Honduras - Convention Against Torture - Violence Against Women - July 2016
Document: Honduras - Convention Against Torture - Violence Against Women - July 2016
Type: Intl Mechanism Submission
Issues: Gender-Based Violence , Human Trafficking , International Advocacy , Torture , Women's Rights
Mechanism: UN Committee against Torture
Report Type: Shadow/Parallel Report
The Advocates for Human Rights submitted a report to the UN Committee Against Torture for its review of Honduras in July 2016. The report highlights the pervasiveness of violence against women in Honduras, as well as the Honduran government's failure to fulfill its obligations under the Convention to diligently prosecute perpetrators of violence against women and protect the victims of these forms of violence.
Violence against women is widespread and systematic in Honduras, and it affects women and girls in numerous ways. There are high levels of gun violence, domestic violence, femicide, and sexual violence in the country. The UN Special Rapporteur on Violence Against Women, upon completing her country mission to Honduras in July 2014, noted that "between 2005 and 2013, the number of violent deaths of women rose by 263.4%." She continued, "statistics from the Public Prosecutor's Office reflect approximately 16,000 reported allegations of numerous manifestations of violence against women for 2012, with 74.6% related to domestic and intra-family violence, and 20% related to sexual offences." Rape is the most common form of sexual violence in Honduras.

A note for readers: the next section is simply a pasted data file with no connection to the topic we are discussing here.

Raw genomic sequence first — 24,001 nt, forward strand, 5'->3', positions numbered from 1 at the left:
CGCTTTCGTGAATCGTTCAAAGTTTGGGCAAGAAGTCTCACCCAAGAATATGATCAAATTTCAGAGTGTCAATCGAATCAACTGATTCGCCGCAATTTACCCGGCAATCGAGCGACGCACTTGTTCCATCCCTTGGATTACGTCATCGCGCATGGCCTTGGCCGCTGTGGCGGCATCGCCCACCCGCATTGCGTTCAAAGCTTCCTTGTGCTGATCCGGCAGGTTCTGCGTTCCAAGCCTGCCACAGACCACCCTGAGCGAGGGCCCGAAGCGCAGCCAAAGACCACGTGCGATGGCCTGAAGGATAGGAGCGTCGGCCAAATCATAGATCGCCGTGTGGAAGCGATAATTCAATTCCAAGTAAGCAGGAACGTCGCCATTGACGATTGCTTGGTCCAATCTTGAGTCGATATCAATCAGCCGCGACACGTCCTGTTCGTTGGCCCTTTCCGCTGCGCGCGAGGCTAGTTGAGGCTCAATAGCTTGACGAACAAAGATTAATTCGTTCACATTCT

From 2009-2012, victims filed 82,547 domestic violence complaints, representing an average of 20,637 complaints per year, of which 92 percent were filed by women. These figures are consistent with 2009 data from the Public Prosecutor's Office, which registered 16,492 allegations of numerous manifestations of violence against women in that year, with 74.5 percent related to domestic violence and intra-family violence, and 17.1 percent related to sexual offenses.
Honduras is both a source and transit country for human trafficking, and women are particularly vulnerable to sex trafficking. Passed in April 2012, the Honduran anti-trafficking law provides penalties of up to 15 years imprisonment for human trafficking. Although there are increased law enforcement officers, Honduras continues to have problems with data collection, providing services to victims, and prosecuting offenders.